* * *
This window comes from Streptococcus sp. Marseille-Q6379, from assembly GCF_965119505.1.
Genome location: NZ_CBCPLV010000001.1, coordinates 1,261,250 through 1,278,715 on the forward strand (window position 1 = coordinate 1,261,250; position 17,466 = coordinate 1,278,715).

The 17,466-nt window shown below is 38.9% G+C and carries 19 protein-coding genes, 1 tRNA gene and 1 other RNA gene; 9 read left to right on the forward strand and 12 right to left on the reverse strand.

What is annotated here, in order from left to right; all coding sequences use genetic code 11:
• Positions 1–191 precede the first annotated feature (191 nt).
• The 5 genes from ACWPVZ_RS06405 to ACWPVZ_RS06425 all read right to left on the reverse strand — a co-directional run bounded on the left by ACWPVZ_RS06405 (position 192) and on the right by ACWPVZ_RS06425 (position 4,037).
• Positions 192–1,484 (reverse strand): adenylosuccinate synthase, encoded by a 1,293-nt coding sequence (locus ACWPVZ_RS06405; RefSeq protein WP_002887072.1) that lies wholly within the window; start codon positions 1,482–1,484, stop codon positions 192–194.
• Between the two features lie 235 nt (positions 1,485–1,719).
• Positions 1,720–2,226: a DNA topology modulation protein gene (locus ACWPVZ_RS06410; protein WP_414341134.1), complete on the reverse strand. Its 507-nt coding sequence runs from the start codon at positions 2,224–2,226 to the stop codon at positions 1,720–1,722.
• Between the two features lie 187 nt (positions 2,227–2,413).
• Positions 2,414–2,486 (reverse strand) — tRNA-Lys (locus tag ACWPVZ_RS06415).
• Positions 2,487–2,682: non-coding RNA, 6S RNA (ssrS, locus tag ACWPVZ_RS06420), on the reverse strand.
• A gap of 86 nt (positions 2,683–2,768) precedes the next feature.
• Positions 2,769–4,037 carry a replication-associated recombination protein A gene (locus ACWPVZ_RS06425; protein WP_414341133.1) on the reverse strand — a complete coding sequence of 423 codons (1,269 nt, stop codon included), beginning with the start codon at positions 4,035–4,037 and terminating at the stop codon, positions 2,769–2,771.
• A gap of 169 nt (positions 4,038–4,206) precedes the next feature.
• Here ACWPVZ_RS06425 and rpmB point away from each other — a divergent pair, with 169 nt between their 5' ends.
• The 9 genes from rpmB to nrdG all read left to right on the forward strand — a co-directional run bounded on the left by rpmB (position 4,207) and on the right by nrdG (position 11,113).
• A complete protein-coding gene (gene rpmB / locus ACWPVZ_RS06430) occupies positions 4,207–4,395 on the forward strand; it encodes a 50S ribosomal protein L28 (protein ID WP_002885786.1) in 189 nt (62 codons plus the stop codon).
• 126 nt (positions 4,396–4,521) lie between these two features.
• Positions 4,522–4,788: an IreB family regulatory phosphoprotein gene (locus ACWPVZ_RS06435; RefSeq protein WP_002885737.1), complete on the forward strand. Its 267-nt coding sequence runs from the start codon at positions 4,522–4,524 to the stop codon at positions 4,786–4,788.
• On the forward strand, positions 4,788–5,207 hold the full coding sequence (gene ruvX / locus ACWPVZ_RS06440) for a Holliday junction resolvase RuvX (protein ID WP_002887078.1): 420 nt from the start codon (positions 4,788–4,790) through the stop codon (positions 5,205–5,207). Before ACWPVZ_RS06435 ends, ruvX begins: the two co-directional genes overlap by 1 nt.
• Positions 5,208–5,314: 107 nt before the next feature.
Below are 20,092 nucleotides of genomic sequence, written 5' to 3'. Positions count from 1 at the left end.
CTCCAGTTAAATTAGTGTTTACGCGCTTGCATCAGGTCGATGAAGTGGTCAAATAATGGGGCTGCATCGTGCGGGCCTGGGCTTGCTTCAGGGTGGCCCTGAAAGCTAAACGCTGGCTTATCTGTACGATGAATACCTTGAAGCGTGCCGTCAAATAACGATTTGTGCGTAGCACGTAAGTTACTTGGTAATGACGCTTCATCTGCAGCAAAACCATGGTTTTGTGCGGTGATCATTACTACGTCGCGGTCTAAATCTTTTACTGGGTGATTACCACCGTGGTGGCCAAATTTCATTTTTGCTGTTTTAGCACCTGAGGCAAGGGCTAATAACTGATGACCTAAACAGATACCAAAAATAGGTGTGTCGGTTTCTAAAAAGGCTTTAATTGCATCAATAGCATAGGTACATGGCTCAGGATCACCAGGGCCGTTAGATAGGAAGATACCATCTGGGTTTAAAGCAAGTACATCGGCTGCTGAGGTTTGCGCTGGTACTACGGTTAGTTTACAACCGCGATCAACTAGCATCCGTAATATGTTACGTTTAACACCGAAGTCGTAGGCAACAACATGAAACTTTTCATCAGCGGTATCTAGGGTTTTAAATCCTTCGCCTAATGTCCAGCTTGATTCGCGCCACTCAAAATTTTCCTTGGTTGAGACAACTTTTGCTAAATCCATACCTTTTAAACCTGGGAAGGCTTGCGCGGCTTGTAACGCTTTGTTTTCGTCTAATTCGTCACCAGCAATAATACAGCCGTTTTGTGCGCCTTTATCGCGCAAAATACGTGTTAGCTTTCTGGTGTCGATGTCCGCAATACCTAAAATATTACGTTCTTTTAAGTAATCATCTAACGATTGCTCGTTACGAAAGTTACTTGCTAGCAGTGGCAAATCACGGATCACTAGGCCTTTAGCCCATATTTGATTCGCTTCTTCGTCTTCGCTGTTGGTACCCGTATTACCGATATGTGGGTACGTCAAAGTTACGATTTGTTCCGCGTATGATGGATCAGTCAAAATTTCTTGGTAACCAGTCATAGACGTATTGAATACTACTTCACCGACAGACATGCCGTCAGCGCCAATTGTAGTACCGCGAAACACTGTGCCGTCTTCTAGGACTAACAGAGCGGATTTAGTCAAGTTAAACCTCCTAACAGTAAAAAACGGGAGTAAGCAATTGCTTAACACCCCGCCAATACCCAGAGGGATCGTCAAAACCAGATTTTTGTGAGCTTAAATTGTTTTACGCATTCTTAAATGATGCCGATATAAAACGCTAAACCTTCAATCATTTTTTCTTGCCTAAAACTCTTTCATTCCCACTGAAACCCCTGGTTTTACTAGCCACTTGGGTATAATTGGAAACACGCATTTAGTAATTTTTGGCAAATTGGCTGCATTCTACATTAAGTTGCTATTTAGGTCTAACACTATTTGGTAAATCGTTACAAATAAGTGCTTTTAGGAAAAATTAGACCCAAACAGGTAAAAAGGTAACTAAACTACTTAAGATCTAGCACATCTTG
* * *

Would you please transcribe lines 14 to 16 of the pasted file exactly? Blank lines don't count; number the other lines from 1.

• Positions 2,769–4,037 carry a replication-associated recombination protein A gene (locus ACWPVZ_RS06425; protein WP_414341133.1) on the reverse strand — a complete coding sequence of 423 codons (1,269 nt, stop codon included), beginning with the start codon at positions 4,035–4,037 and terminating at the stop codon, positions 2,769–2,771.
• A gap of 169 nt (positions 4,038–4,206) precedes the next feature.
• Here ACWPVZ_RS06425 and rpmB point away from each other — a divergent pair, with 169 nt between their 5' ends.